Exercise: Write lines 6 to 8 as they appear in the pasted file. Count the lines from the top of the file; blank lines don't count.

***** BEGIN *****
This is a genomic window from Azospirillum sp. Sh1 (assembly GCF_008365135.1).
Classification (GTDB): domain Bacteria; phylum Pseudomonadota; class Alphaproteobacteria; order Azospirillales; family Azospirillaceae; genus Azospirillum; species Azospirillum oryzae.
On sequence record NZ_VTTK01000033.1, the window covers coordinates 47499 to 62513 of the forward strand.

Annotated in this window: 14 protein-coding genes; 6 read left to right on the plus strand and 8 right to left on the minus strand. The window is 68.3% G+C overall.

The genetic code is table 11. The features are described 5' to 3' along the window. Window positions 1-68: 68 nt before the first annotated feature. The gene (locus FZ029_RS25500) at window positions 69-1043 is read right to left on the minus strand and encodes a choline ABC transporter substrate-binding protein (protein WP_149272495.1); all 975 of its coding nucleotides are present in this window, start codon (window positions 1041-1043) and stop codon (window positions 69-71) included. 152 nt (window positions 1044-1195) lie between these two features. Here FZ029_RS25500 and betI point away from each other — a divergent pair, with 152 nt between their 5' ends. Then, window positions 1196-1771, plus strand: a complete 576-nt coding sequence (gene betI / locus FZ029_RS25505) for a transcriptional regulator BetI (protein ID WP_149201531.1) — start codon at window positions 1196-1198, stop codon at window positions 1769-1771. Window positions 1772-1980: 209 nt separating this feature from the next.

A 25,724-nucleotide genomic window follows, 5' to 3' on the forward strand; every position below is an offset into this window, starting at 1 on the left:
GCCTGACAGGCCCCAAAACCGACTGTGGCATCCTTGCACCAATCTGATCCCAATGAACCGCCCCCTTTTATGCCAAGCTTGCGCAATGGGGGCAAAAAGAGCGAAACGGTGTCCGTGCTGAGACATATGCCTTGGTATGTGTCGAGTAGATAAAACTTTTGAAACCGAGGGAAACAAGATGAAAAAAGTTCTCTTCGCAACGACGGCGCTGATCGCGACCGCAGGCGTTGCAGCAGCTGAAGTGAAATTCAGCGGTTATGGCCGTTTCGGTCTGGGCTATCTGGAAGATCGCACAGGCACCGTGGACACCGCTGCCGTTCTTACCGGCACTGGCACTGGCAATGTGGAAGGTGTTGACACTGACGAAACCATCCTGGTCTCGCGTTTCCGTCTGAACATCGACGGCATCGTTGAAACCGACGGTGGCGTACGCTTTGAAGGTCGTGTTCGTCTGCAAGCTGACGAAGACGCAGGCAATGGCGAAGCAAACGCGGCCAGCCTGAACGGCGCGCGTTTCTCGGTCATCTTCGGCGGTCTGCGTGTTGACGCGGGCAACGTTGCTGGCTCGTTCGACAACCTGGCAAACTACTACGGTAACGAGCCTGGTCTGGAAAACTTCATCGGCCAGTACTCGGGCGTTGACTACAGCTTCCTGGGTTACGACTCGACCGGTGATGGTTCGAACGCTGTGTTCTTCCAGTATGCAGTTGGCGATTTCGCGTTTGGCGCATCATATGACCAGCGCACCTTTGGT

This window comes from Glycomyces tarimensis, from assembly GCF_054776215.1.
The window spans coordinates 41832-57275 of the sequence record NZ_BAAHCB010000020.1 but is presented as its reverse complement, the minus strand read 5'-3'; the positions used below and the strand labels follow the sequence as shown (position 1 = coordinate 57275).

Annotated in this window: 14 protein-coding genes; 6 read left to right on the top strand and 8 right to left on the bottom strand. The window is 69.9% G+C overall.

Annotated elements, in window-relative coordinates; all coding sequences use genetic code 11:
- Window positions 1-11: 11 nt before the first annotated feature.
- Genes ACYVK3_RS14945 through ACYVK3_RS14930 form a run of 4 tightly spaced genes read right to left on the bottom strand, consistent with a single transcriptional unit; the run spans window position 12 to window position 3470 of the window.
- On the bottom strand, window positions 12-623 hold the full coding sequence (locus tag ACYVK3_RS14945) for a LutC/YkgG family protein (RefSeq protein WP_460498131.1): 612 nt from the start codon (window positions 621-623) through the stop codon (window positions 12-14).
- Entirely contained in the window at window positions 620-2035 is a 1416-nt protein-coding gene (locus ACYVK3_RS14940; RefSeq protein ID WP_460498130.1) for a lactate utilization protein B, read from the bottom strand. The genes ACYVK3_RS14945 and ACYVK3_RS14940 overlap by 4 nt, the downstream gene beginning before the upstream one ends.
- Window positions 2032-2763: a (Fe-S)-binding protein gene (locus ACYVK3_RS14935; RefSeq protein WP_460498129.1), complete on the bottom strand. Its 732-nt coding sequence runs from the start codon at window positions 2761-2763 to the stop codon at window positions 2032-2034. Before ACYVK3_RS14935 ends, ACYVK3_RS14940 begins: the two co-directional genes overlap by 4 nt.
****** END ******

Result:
A 25,724-nucleotide genomic window follows, 5' to 3' on the forward strand; every position below is an offset into this window, starting at 1 on the left:
GCCTGACAGGCCCCAAAACCGACTGTGGCATCCTTGCACCAATCTGATCCCAATGAACCGCCCCCTTTTATGCCAAGCTTGCGCAATGGGGGCAAAAAGAGCGAAACGGTGTCCGTGCTGAGACATATGCCTTGGTATGTGTCGAGTAGATAAAACTTTTGAAACCGAGGGAAACAAGATGAAAAAAGTTCTCTTCGCAACGACGGCGCTGATCGCGACCGCAGGCGTTGCAGCAGCTGAAGTGAAATTCAGCGGTTATGGCCGTTTCGGTCTGGGCTATCTGGAAGATCGCACAGGCACCGTGGACACCGCTGCCGTTCTTACCGGCACTGGCACTGGCAATGTGGAAGGTGTTGACACTGACGAAACCATCCTGGTCTCGCGTTTCCGTCTGAACATCGACGGCATCGTTGAAACCGACGGTGGCGTACGCTTTGAAGGTCGTGTTCGTCTGCAAGCTGACGAAGACGCAGGCAATGGCGAAGCAAACGCGGCCAGCCTGAACGGCGCGCGTTTCTCGGTCATCTTCGGCGGTCTGCGTGTTGACGCGGGCAACGTTGCTGGCTCGTTCGACAACCTGGCAAACTACTACGGTAACGAGCCTGGTCTGGAAAACTTCATCGGCCAGTACTCGGGCGTTGACTACAGCTTCCTGGGTTACGACTCGACCGGTGATGGTTCGAACGCTGTGTTCTTCCAGTATGCAGTTGGCGATTTCGCGTTTGGCGCATCATATGACCAGCGCACCTTTGGT

This window comes from Glycomyces tarimensis, from assembly GCF_054776215.1.